taking a walk in india and beyond: photos | stories | travel
June 28, 2011
Ghalib Kebab Corner in Nizamuddin is several decades old. Ghalib's strength is kebab and tikka. For a restaurant barely larger than a living room, the fan following is enormous. It used to be the favourite haunt of nocturnal hostel students of Delhi Public School, Mathura Road, a kilometre away from Nizamuddin. They would quietly scale the school wall late at night and run to Ghalib. Even the vegetarians would accompany their carnivorous friends to sample roomali rotis dipped in green chutney.
Some people may not like the surroundings, and hygiene is definitely an issue. Despite the drawbacks, this small restaurant has survived four decades, and even won the title of 'best kebab-maker' in a food festival organised by five-star hotel ITC Maurya Sheraton.
Haneef Qureshi, 64, has run the restaurant since the time it opened. He was young then. He has taken up no other work. He had gone on leave during this visit, while the cook managed the affairs. Haneef is recognised among regulars as "the old man with the loud voice". You, too, will notice that if you went to Ghalib.
Shop No. 57, near Lal Mahal, Ghalib Road, Nizamuddin, New Delhi. Open noon to midnight.
labels: nizamuddin delhi
June 16, 2011
pecos has evolved into an institution. opened in august 1988 by a bombay businessman, colin timms, pecos's seductive gloom or claustrophobic elegance — call it what you may — and its unique music, besides the food and beer, have created a place that a certain kind of bangalorean calls home.
pecos takes its identity as a pub seriously and serves only beer. a poster behind the counter warns: just because it looks like a garage doesn't mean you can get a screwdriver here.
(text by bharadwaj mv, the hindu)
labels: brigade road bangalore karnataka
the indian coffee house on mg road was where staffers of next door deccan herald used to go between 5.30pm and 6pm every day, not to eat toast or dosa, but to enjoy a good gold flake. it was shut down in april 2009, and was shifted to church street, just behind mg road.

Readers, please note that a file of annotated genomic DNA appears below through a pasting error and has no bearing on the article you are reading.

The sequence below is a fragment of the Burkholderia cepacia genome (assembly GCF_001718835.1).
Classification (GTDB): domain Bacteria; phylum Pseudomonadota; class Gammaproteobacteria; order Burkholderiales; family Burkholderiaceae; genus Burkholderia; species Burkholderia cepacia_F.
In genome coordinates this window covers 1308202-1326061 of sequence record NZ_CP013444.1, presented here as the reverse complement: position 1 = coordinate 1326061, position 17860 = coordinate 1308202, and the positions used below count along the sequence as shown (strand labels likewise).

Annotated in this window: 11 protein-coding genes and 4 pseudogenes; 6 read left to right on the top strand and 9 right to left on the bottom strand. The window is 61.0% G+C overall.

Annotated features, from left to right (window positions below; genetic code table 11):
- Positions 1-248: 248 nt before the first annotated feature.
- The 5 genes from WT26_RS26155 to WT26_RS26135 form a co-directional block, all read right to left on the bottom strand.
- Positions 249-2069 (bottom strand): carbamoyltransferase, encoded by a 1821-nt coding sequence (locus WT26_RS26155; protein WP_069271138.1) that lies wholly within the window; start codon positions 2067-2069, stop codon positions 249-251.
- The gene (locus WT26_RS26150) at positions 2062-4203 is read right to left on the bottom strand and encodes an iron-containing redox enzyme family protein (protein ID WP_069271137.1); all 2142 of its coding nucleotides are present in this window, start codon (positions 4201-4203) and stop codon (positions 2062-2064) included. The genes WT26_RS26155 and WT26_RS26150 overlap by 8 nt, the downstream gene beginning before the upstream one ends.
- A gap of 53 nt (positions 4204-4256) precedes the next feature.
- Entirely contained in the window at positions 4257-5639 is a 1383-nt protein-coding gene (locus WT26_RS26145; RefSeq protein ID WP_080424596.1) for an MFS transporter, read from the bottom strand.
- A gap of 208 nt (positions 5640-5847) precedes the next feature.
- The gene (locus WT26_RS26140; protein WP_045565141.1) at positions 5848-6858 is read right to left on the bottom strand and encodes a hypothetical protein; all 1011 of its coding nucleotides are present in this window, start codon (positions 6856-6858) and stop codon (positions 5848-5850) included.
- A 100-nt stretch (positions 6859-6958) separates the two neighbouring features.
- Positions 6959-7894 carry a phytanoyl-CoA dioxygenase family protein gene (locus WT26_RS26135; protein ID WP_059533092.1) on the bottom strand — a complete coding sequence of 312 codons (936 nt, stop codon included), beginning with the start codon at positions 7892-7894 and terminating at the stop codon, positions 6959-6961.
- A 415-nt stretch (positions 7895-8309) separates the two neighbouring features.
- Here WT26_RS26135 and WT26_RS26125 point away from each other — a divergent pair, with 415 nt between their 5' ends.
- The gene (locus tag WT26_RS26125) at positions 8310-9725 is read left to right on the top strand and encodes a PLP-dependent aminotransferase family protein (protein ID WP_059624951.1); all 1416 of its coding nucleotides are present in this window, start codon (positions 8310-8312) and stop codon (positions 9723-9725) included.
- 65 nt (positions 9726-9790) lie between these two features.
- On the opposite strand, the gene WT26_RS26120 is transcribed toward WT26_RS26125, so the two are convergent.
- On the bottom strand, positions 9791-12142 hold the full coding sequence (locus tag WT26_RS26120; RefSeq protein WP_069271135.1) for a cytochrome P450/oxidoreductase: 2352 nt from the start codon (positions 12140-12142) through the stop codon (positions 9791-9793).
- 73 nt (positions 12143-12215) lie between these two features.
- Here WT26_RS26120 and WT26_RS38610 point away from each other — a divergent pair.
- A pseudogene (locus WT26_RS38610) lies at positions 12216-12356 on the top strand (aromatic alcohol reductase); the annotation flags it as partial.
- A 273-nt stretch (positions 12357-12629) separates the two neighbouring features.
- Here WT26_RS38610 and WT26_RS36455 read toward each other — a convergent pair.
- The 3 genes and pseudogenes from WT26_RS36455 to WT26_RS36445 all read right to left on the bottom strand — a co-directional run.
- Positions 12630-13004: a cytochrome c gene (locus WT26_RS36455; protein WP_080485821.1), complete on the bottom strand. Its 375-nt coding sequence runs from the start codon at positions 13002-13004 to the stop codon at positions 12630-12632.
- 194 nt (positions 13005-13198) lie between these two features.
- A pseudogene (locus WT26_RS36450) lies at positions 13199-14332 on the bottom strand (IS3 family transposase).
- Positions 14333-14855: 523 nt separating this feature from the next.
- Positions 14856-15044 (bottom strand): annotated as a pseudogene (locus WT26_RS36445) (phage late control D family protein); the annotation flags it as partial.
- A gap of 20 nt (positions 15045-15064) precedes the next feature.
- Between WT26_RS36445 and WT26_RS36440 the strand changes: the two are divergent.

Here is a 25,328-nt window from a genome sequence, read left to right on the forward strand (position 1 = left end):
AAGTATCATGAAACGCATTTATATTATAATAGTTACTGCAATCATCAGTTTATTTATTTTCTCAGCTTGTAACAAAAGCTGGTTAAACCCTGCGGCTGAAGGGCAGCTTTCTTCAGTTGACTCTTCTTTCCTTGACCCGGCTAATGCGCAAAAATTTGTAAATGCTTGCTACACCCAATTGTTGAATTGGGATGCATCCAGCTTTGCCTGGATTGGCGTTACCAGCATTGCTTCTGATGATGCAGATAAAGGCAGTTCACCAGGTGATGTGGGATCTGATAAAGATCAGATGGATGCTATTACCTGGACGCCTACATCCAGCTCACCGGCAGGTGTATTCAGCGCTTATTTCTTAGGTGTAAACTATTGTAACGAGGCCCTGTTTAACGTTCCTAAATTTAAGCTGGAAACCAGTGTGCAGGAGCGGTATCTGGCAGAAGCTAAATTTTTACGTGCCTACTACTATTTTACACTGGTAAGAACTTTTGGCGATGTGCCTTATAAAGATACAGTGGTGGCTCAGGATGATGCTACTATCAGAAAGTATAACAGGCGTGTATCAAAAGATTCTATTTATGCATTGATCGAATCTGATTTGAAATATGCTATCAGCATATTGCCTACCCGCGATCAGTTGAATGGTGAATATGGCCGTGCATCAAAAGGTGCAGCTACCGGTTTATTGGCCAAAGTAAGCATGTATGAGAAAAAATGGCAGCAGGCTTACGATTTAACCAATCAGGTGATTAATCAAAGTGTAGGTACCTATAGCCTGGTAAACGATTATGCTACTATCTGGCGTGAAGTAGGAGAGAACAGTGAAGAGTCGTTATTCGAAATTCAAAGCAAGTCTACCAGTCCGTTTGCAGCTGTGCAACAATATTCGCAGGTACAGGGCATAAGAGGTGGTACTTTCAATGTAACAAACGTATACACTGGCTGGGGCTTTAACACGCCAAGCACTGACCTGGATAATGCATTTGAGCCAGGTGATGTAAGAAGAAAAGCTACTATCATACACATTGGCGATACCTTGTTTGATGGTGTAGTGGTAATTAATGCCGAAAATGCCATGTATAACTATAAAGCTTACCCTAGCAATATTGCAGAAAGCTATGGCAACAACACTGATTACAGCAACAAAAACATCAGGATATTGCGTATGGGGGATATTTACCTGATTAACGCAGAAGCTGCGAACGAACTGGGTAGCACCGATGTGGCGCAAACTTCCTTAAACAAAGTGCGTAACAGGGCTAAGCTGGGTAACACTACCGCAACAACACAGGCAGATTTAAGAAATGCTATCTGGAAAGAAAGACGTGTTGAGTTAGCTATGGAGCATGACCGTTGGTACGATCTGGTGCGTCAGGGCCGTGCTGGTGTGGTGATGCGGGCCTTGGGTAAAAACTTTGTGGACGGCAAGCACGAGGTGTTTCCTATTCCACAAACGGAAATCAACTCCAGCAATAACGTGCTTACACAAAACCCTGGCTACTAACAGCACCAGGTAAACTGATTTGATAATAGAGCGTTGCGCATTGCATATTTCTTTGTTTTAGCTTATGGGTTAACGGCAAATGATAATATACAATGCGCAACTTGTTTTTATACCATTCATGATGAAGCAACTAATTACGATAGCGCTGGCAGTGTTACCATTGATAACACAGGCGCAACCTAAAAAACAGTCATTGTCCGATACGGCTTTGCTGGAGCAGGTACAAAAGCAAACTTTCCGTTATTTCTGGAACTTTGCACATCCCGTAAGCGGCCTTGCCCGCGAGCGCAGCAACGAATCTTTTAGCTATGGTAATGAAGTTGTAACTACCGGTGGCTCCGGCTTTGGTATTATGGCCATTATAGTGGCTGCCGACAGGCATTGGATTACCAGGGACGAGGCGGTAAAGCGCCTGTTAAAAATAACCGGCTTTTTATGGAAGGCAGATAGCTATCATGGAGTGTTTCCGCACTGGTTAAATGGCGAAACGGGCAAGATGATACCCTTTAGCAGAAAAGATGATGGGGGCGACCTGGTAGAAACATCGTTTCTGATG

there was a cigarette shop outside the old indian coffee house (it is still there). the cigarette man decides to play humour to customers who light up. in the background one can also see a bangalore metro pillar in the initial stage of the project.
also read 'coffee minus the smoke' in the discontinued short takes column 'salt and pepper' in the times of india, bangalore
(the images were shot with a cellphone camera in 2007)
labels: m g road bangalore karnataka
June 11, 2011
in the day-to-day trenches of adult life, there is no such thing as atheism. there is no such thing as not worshipping. everybody worships. the only choice we get is what to worship. and an outstanding reason for choosing some sort of god or spiritual-type thing to worship — be it jc or allah, be it yahweh or the wiccan mother-goddess or the four noble truths or some infrangible set of ethical principles — is that pretty much anything else you worship will eat you alive. (david foster wallace)
labels: saket delhi
June 8, 2011
jostling for space at a modern market complex and flanked on both sides by the swanky glass windows of kotak mahindra bank, nirula's restaurant and airtel office, is an unnamed cycle-rickshaw repair shop.
the shop has aptly advertised itself, so much so that any rickshaw-wala will instantly know it is the place to be when the chains come undone or the tyres squeal. (yusuf sarai, new delhi)
labels: yusuf sarai delhi
June 6, 2011
A walk at the National Rail Museum takes a while, and the line of vintage trains never seems to end. The place is eerily quiet in contrast to how these giant locomotives must have had roared across towns and cities in their heydays.
The Great Indian Peninsula Railway (GIPR) was India's first railway network, according to records at the museum. The East India Company gave the licence to a private British firm to operate the GIPR. It was formed in 1845.
(Also see National Rail Museum, Chanakyapuri)
June 5, 2011
The steam locomotive model no. MTR-2 has been installed at the gate of the National Rail Museum, where iron giants of yesteryear have been let to rest in peace. It was built in 1910 by Dick, Kerr & Co. for the Karachi Port Trust.
The 11-acre-large museum has some 100 original locomotives – steam powered, diesel engine and vintage coaches made of wood.
Trains used to be like this.
Although visitors are not allowed to enter the trains, one can sneak out to the farthest corner on the compound where it is quiet and the engines are unprotected.
(For more images of the National Rail Museum, visit Chugging Into History)
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Because it's the Delhi Book Fair. This looked like a good product. But it was ...
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